If, in this era of declining print subscriptions, executives at the Harvard Business Review want proof that their articles have a direct impact on business, they need look no further than the SAP Americas Headquarters Expansion. An article in that vaunted journal about Renzo Piano and FXFowle’s collaboration on the ultra-green New York Times Building caught the eyes of SAP executives and spurred the German company—a manufacturer of workplace software—to shortlist FXFowle for an invited competition to design a new building at its North American headquarters. As the creators of programs such as SAP Carbon Impact (a software tool that records and manages carbon consumption across business operations), going green was the only option. “This is concrete evidence of our commitment to sustainability,” says Brian Barrett, facilities project manager for the company.

The RFP for the 210,000-square-foot building in Newtown Square, Pa.—15 miles outside Philadelphia—included a requirement for LEED Silver compliance. One of the reasons SAP chose FXFowle was that the New York–based firm said: What about going for Platinum?

Also in the RFP was a request that the new building integrate well with the site—a bucolic expanse, speckled with old-growth chestnut trees. In 2006, when FXFowle won the commission, the plot contained only a three-story tract office building, which held roughly half of SAP’s Pennsylvania workforce. The other half was housed in rented office space not far away; the expansion was intended to bring everyone together in one complex.

The serpentine curve of the new building was designed and sited to create a Wi-Fi–enabled courtyard, a work and break-out space for employees, while maximizing views from the open office floors. To maintain the scale of the existing building, the site was excavated and the first floor of the new headquarters building sunk down into the ground, with a substantial light trough to ensure daylight still reaches the interior. Separated into four floors, the bulk of the new building is open-plan office space. Conference rooms and private offices are organized into corridors across the width of the floor plates, to keep views unobstructed.

But getting to LEED Platinum takes more than just careful siting. The building doesn’t employ any systems that are new to FXFowle, but “it does combine them in ways we have not before,” says Guy Geier, partner-in-charge of the project. To minimize heat gain and control heat loss during the winter, the team wrapped the structure in a triple-glazed curtain-wall system (see below). This intense insulation is paired with an HVAC system that includes underfloor air distribution, geothermal wells for heating, and ice chillers and evaporative cooling towers. There are electric HVAC diffusers embedded in the ceiling plane, but design partner Bruce Fowle describes them as backup. “They are there in the event of an extreme condition, but would rarely be used,” he says. Site plantings manage stormwater runoff, while green roofs help to limit the heat island effect and provide an accessible outdoor space. Sharing the roof plane is an array of solar panels.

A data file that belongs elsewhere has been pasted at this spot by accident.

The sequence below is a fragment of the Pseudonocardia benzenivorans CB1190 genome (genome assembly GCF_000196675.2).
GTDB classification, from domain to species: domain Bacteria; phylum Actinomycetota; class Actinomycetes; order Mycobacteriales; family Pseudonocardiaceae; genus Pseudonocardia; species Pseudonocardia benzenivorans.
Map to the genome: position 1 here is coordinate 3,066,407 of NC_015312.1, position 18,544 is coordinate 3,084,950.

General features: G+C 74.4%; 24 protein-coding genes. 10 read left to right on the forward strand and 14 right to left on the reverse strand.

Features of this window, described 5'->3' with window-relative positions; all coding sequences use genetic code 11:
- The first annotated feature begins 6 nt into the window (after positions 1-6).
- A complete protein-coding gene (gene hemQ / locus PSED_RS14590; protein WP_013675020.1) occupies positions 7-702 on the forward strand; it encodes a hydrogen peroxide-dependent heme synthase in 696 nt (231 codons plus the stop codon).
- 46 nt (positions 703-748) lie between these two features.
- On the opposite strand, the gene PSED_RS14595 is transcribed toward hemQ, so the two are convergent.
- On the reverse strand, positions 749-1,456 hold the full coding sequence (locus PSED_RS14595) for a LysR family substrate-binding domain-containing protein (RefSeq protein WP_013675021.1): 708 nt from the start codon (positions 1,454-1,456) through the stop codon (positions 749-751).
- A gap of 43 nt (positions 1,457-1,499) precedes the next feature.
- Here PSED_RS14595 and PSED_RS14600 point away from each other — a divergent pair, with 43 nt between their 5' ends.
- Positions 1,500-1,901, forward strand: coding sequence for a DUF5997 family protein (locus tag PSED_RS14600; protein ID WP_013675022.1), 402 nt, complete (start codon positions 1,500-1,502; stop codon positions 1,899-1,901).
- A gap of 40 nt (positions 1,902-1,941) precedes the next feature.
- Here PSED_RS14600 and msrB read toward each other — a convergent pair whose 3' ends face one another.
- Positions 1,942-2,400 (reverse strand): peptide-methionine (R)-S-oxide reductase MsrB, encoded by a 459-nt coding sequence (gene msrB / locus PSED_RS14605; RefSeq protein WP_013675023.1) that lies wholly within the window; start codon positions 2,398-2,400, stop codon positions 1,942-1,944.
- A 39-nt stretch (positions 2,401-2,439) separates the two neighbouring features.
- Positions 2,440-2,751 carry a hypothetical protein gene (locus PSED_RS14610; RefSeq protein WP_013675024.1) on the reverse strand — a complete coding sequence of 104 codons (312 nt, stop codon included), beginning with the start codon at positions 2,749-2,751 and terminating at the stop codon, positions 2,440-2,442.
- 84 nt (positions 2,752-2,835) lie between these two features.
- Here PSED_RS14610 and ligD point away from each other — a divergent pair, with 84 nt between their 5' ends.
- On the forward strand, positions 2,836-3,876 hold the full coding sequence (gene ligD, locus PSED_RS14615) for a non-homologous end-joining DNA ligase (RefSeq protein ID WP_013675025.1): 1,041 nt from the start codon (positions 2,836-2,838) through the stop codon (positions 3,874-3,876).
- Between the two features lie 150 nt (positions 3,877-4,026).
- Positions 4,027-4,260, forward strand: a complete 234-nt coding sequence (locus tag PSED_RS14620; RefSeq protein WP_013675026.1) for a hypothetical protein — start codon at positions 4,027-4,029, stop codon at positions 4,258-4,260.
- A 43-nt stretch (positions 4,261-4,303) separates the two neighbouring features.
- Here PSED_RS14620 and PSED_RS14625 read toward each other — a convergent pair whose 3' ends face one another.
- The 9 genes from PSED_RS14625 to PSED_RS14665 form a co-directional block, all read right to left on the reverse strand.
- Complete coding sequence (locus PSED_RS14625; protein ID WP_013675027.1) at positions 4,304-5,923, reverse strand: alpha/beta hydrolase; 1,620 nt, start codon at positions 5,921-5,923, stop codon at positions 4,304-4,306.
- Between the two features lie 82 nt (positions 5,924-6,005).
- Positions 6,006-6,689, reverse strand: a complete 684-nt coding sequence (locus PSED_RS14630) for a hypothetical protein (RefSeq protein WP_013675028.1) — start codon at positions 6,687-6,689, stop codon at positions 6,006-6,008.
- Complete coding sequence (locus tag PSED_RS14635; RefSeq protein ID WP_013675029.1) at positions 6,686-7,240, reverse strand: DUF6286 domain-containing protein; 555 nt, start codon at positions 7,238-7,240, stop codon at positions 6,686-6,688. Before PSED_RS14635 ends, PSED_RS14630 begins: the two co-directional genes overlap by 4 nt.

These individual systems are all brought together by a sophisticated Building Management System (BMS). Barrett describes a necessary learning curve—the running of exhaust fans had to be tweaked to reduce the static pressure in the building, for example—but the BMS allows Barrett to drill down to how much energy is being used by each system, and to predict the results of any changes. Energy usage is just over 1 kW per square foot, a reduction of 60 percent over the old building. SAP’s corporate parent in Germany is so impressed that it is looking at installing a similar BMS in the older building. And if green begets green, look for other sustainable projects from this corporation in the future.


Unitized Aluminum Curtain Wall

Triple-Glazed IGUs

One of the largest sustainable systems in the new SAP Americas headquarters building is, ironically, one of the least obvious to the naked eye: a triple-glazed curtain-wall system. First suggested for the project by engineers WSP Flack+Kurtz, who had experience working with the product overseas, the glass skin looks like that on many modern structures. But within each insulated glass unit, there are three glass panes instead of two, radically improving the heat-gain coefficient. The extra width of the units (which are 1-3/4 inches thick instead of the standard 1 inch) was accommodated by the aluminum curtain-wall system. Thin mullions—roughly 2 inches wide—and large module widths and heights minimize the disruption of the glazing.

The curtain wall’s thermal performance eliminates the need for perimeter heating that wouldn’t be supported by the building’s underfloor air distribution and radiant heating systems. The cost savings of eliminating the perimeter HVAC helped cover the more expensive glazing system. In addition to the cost savings of avoiding a fully customized system, “there wasn’t a lot of time to develop custom dies,” says project director John Schuyler, “so we challenged ourselves by using off-the-shelf systems.” Still, some things had to be specially designed, including customized connectors to attach the snap-on 12-inch-deep horizontal sunshades. One downside to a triple-glazed system, the extra weight, wasn’t an issue here because of low overall height.

The color of the glass had to complement the existing building while still meeting efficiency requirements. “We ended up using a so-called ‘clear,” Schuyler says, “but it actually picks up a little bit of color. We were looking to set up the right relationship with [the glazing] on the existing building.” On-site mock-ups helped the color selection process, which resulted in the architects choosing slightly bluer and greener tints for the east, north, and west façades.